By Ray Madrigal
Concerning the prolific publication of books, Solomon’ said long ago that “there is no end to the making of many books, and much study is a weariness of the flesh” (Eccl. 12:12). He sure had that right. It is certain that he was endowed with wonderful wisdom. Although this prince of peace could not possibly have imagined the archives of the Library of Congress or the cybernetic information high-way of the twenty-first century, Solomon confidently understood the human inclination to publish books. In these circumstances of tremendous information overload, wisdom would suggest the virtue of selection. We must choose what books are worthy of our attention and read accordingly. Such is the purpose of this survey.
What books are your all-time favorites? Which volumes have helped you most in your growth as a Christian or in your preparation for preaching the gospel? What reference sources do you consult continuously, as you strive for knowledge and wisdom as a disciple of Jesus? In other words, if you had to pear down your library to ten volumes, which ten would they be? I realize that this may seem almost impossible, especially for preachers like myself who have accumulated a personal library measured in hundreds, if not thousands, of volumes. But I must admit that I have made some unwise choices in the purchase of study materials, and as a consequence those books do little more than take up shelf space and collect dust. With money and time at a premium, doesn’t it make sense to select books that make for enlightening and edifying reading?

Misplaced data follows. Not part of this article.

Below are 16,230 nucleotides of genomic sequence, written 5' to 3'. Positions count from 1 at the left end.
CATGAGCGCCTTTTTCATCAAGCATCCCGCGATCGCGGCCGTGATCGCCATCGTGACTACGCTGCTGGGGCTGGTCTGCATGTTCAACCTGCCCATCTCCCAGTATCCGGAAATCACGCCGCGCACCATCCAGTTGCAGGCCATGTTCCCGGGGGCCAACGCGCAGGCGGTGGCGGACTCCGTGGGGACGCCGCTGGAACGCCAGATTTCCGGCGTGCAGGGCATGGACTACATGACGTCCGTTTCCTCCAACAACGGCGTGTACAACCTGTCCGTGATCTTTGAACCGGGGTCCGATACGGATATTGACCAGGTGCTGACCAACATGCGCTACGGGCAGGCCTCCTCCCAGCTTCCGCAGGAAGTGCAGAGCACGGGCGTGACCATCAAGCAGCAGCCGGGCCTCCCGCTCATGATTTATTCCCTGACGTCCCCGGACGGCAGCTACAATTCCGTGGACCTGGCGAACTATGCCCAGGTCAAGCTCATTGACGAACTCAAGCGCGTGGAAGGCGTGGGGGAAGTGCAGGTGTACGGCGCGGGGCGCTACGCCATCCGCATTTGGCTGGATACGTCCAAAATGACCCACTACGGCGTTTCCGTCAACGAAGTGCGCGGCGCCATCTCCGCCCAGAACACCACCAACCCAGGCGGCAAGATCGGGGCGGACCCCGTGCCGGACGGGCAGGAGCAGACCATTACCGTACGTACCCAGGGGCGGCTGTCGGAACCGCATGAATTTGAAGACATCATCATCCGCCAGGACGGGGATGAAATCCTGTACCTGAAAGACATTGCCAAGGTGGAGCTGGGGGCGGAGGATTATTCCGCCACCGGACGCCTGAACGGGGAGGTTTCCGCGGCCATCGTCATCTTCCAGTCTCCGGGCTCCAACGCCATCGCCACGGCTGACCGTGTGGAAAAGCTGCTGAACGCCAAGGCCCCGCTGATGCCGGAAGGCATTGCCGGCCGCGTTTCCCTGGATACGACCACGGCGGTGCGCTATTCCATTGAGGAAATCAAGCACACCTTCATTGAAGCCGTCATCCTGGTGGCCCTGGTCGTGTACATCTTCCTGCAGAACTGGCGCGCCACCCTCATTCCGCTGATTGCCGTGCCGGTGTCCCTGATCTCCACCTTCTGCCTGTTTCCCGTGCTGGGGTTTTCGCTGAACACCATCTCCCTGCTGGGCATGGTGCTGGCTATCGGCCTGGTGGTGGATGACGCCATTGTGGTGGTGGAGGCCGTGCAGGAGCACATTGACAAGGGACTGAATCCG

A Wide Open Field
With your response to and participation in this survey, I plan to compile an informative list of quality books that will help us make wise choices for ourselves and for those who seek our advice. Apart from the Bible, the Word of God itself, books are the tools of our trade as preachers, elders, teachers and growing Christians. The field is wide open. We certainly could compile a “Top Ten” list for different categories, such as “reference,” “Old Testament studies” or “apologetics,” for example. Yet for the purpose of this survey, I believe that it will be more helpful to leave the field open for volumes of any classification, even books that are normally described as “secular.” It may be that one of your most helpful tomes is an overview of world history or a classic on logic or literature. Perhaps one of your selections includes a book that was particularly influential in your “formative” years. I have heard several preachers praise the classical work on Miracles, by C.S. Lewis, for example, as a brief volume that provides many answers to the “problems” of supernaturalism. While many seasoned preachers studied through the controversies of institutionalism in the hard school of experience, many younger preachers have discovered The Arlington Meeting to be a textbook on that important subject. One of the books that helped me study out of the errors of denominationalism was The Certified Gospel by Foy E. Wallace, Jr.’
You get the idea? Send me your “Top Ten” list as soon as possible. Please include the essential bibliographical data, such as author, title, publisher and year of publication. A few brief comments explaining your choices may also be useful. So the next time you find yourself in a reflective mood, surrounded by your plentiful library, think about the books that have helped you most. Although your choices may never have reached the best-seller lists of the New York Times or be accessible through a modem code on the Internet, they may be enlightening to those who savor the world as salt.
‘Of course, the identify of Qoheleth and the authorship of the book of Ecclesiastes are not the subject of this article. I am convinced, however, that both internal and external evidence points heavily toward Solomon.
I am looking for a copy of this book in good condition, by the way.
Guardian of Truth XXXIX: 4 p. 10
February 16, 1995